Reinforcing ribs for rotomolded parts help keep nominal wall thickness to a minimum. That’s important because thicker walls in plastic parts can increase cycle times and add material costs. For strong, lightweight parts with thin walls, short molding cycles, and lower costs, rotational molding can support many demanding applications. In addition to reinforcing or stiffening ribs, it’s possible to mold-in structural components such as metal rods or channels.
Rib Basics and ARM Design Guidelines
For designers who are more familiar with injection molding or compression molding, it’s important to understand that the stiffening ribs in rotational molding are hollow instead of solid – except when molded-in rods or channels are used inside the ribs. Several shallow ribs are easier to produce than a single deep rib, too. Because the deep, narrow ribs in rotational molding are really closely-spaced walls, these reinforcing ribs must not exceed the design guidelines for parallel walls. The Association for Rotational Molding (ARM) publishes guidelines, some of which are summarized below.
Rib Depth vs. Rib Width
According to ARM, rib depth should be at least four times (4x) the nominal wall thickness. Rib width should be at least five times (5x) the thickness of the nominal wall. Rib depth controls the amount of stiffness, but there are tradeoffs to consider. Increasing the depth in relation to width adds complexity and, therefore, costs to rotational molding services. For best results, design reinforcing ribs so that rib width is greater than rib depth.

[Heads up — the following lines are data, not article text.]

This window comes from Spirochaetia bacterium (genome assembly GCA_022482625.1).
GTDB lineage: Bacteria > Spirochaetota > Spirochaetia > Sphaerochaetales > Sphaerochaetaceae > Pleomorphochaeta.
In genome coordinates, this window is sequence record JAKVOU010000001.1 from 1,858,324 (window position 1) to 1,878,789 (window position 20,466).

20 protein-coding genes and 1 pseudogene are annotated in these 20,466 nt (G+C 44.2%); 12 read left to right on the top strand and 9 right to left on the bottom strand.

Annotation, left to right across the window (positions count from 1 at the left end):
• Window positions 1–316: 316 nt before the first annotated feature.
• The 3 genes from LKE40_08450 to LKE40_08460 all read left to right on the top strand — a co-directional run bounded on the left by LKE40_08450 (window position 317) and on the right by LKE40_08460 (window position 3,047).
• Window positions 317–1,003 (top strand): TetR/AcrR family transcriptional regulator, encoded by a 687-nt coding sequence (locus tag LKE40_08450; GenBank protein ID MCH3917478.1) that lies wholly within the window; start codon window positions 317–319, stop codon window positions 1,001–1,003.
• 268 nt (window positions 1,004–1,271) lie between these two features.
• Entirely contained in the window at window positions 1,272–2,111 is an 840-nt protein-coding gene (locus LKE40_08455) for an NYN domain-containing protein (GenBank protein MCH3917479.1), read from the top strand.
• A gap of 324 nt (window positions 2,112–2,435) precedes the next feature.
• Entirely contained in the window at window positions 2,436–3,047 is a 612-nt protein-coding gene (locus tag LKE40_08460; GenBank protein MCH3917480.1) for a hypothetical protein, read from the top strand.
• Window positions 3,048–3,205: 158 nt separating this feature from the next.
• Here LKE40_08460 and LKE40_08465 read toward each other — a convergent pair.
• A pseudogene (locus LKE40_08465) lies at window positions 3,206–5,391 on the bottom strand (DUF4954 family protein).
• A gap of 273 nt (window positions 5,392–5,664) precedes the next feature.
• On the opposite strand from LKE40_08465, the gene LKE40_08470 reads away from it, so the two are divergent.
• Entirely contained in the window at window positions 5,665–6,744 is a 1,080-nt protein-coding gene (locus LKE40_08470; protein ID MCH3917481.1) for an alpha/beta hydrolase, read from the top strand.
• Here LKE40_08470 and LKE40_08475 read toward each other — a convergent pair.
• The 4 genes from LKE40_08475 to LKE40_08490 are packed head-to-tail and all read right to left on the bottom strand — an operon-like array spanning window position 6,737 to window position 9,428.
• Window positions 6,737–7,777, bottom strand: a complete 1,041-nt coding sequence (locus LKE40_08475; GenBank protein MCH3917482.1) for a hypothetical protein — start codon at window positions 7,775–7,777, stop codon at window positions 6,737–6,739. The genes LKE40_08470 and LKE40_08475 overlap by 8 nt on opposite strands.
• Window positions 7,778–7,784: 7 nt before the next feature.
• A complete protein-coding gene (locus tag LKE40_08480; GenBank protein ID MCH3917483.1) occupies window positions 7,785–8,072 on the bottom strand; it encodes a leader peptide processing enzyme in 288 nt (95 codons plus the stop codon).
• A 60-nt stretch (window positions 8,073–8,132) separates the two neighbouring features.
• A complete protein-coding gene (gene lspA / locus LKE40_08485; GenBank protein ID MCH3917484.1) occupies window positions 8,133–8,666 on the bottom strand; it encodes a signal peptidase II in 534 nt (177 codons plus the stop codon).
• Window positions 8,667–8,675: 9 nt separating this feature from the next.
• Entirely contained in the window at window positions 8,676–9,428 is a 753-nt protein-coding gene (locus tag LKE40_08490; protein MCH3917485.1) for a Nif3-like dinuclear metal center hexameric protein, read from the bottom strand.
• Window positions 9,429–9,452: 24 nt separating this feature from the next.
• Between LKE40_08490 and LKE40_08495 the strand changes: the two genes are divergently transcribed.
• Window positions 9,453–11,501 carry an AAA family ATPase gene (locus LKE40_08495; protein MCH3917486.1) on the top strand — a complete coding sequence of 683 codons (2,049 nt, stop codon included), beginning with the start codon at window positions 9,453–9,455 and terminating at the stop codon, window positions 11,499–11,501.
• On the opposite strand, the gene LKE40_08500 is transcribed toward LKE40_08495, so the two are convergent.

Round Ribs vs. Rectangular Ribs
Designers also have a choice of rib shapes. Reinforcing ribs that are rounded are easier to mold, but rectangular ribs provide greater stiffness for the same amount of material that is used. The perpendicular positioning of the rectangular rib’s depth explains this strength differential. Remember, too, that the side walls of a reinforcing rib need tapers to improve their mold release. Tapers are related to draft angles, the subject of next month’s article from Gregstrom.
Rotational Molding Advice and Reinforcing Ribs
Gregstrom Corporation of Woburn, Massachusetts (USA) is a rotational molder with value-added services that include design assistance. To learn more about us and how we can help we can help strengthen your next plastics project, contact us.